Title : A Bitter Veil
Author: Libby Fischer Hellmann
Narrator: Diane Pirone Gelman
Publisher: Libby Fischer Hellmann
Length: 9 hrs 29 min.
Year of Publication: 3-30-12
I really enjoy listening to books when they involve another culture and include dialogue in a different language. When I’m reading I attempt to determine how to pronounce the foreign words and it can throw me out of the story. With audio books the narrator, when they’re good does all the heavy lifting and everything flows. This is the case with Diane Pirone Gelman.
As the single narrator, Gelman, creates the myriad of characters by using tone, inflections, and accepts. Her performance did not have a false note. Her performance kept me riveted to the story. I have a rule, audio books are listened to in the car while traveling. I broke that rule while listening to A Bitter Veil.
One small complaint in an otherwise flawless performance was that the chapter number felt rushed. There didn’t seem to be a pause at the ending line of one chapter when the new chapter number was being announced. It’s a small irritation but I noted it.
Being an old school woman, and new to audible, I had to figure out how to be able to play this through my stereo speakers. Enter an FM transmitter. Even with this low tech solution the production of the presentation was very good. The sound level was consistent throughout the book.
I listen to a lot of audio books, some good, others not so much. This production kept me glued my seat. The story is excellent and although his my introduction to this author I will be seeking out more of her work. She creates memorable characters and puts them in a time in history when the world in Iran is turned upside down. The author obviously did a great deal of research on this period in time. It led me to want to learn more of this culture.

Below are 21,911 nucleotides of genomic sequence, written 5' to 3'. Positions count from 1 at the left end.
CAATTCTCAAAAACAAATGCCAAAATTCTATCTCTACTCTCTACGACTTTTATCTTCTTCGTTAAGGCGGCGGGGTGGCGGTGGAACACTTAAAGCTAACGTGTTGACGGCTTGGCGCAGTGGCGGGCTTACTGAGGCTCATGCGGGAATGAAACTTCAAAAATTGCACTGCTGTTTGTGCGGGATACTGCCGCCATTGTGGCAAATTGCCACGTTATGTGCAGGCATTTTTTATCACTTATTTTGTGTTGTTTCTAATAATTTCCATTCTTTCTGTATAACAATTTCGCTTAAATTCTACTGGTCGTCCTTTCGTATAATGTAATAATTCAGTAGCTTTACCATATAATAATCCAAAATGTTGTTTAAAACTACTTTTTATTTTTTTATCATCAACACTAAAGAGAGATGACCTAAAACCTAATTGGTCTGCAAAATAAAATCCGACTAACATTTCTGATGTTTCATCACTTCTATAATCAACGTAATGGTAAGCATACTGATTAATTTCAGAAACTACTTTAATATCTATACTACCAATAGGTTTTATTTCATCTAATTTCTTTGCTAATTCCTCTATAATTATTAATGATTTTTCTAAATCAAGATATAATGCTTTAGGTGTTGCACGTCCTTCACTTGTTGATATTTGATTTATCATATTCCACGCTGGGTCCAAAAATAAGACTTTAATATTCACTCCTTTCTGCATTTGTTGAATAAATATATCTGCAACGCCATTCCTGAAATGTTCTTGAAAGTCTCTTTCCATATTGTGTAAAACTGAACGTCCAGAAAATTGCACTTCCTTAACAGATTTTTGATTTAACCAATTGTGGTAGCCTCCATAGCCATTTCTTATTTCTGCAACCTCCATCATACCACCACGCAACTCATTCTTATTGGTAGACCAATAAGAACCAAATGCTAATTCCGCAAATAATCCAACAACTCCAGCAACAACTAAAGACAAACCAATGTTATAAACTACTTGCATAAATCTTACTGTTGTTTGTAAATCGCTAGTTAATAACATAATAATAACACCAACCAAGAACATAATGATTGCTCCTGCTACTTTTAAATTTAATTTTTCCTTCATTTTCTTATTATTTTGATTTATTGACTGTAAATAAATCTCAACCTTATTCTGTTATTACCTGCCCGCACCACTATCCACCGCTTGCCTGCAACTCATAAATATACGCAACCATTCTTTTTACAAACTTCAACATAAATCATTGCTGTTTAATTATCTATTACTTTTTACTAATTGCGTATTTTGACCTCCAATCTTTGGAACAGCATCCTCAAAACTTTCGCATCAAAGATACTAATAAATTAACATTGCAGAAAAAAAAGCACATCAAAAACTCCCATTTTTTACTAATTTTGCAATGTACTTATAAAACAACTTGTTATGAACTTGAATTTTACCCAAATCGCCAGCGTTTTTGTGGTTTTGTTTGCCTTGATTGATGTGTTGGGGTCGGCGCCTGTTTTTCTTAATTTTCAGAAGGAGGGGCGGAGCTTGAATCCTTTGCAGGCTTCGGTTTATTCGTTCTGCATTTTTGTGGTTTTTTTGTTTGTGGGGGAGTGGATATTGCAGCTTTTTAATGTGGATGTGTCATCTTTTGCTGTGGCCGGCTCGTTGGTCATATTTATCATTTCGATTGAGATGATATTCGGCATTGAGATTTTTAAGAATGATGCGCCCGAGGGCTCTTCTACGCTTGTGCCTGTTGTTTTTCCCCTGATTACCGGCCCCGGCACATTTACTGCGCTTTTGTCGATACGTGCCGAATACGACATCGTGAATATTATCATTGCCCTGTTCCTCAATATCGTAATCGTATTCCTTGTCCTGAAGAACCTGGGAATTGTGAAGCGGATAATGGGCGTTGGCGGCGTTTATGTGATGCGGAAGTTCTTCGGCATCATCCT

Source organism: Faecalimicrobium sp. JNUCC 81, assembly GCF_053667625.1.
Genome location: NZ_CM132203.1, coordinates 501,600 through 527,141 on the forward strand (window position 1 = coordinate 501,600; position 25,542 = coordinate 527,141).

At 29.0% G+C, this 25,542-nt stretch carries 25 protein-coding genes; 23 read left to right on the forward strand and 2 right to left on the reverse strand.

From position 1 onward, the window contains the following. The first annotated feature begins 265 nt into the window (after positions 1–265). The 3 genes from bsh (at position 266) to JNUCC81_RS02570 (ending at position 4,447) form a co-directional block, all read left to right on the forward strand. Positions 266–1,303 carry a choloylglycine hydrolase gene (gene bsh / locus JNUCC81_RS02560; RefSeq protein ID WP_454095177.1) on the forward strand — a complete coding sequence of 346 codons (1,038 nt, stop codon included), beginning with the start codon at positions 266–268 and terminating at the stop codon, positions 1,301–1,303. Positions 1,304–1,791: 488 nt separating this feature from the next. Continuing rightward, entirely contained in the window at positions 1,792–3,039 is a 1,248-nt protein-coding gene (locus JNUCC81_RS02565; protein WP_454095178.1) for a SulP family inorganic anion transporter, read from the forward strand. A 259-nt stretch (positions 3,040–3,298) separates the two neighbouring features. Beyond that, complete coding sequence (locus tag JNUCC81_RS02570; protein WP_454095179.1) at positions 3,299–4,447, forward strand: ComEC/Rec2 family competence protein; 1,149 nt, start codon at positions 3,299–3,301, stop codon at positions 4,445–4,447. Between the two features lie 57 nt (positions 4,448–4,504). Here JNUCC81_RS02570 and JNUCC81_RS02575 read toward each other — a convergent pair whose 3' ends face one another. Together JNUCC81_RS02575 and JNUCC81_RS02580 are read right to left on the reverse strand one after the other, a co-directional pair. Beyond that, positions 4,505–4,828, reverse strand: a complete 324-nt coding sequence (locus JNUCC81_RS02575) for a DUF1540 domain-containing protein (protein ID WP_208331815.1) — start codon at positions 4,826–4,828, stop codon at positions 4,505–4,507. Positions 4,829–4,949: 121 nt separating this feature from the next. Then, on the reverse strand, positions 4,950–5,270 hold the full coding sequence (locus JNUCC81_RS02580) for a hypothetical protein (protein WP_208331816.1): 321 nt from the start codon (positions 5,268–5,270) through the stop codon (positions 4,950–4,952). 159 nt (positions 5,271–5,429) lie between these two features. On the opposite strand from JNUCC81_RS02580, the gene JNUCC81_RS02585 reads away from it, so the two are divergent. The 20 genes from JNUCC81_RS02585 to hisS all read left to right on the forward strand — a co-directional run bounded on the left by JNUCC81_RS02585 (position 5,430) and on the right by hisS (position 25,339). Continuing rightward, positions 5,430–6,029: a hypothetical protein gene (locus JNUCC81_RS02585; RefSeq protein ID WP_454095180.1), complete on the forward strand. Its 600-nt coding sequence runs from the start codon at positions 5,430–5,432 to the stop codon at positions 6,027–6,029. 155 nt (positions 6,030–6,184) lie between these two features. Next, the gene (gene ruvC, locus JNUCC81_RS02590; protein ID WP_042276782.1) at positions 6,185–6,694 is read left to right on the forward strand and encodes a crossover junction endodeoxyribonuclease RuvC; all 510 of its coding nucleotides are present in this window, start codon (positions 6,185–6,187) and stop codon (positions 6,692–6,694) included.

The author starts the book with a crisis in the life of the married Anna. She is in Iran, the Ayatollah has taken over and the national guard is sweeping through the country taking people into prison or executing them. One night, after a fight with her husband Nouri, she is awoken to find 3 national guard outside her door announcing that her husband has been murdered. She is being accused of his murder. Anna is wondering how she got to this place when the author indeed takes us back to the beginning, when Anna met Nouri when they were both college students in Chicago.
Just when you are screaming about being taken away from this momentous event Hellman sweeps you up in the romance between these two young and idealistic students. How can Anna resist when Nouri reads from Rumi. “The minute I heard my first love story I started looking for you, not knowing how blind that was. Lovers don’t finally meet somewhere. They’re in each other all along.” Nouri is an intelligent and passionate man who loves his country and wants more for it than what the Shah is providing. Anna has never felt truly part of a family and Nouri gives her a feeling of being part of a relationship. As they near graduation Nouri proposes and they plan to live in Iran.
Hellman uses the changes that are occurring during this period in Iran to begin building the tension, between the family, amongst the citizens and in the country as a whole. Even knowing the history the author allows the reader to really experience these changes over time and feel the building tension. As events unfold the author keeps you at the edge of your seat and doesn’t let you go till the very end.
It’s a beautiful story and highly recommended.
This audio was provided by the publisher and Audible.com. This in no way impacted the outcome of this review. Indeed, I plan on buying the Kindle version so that I can experience both the written and spoken word my next time around.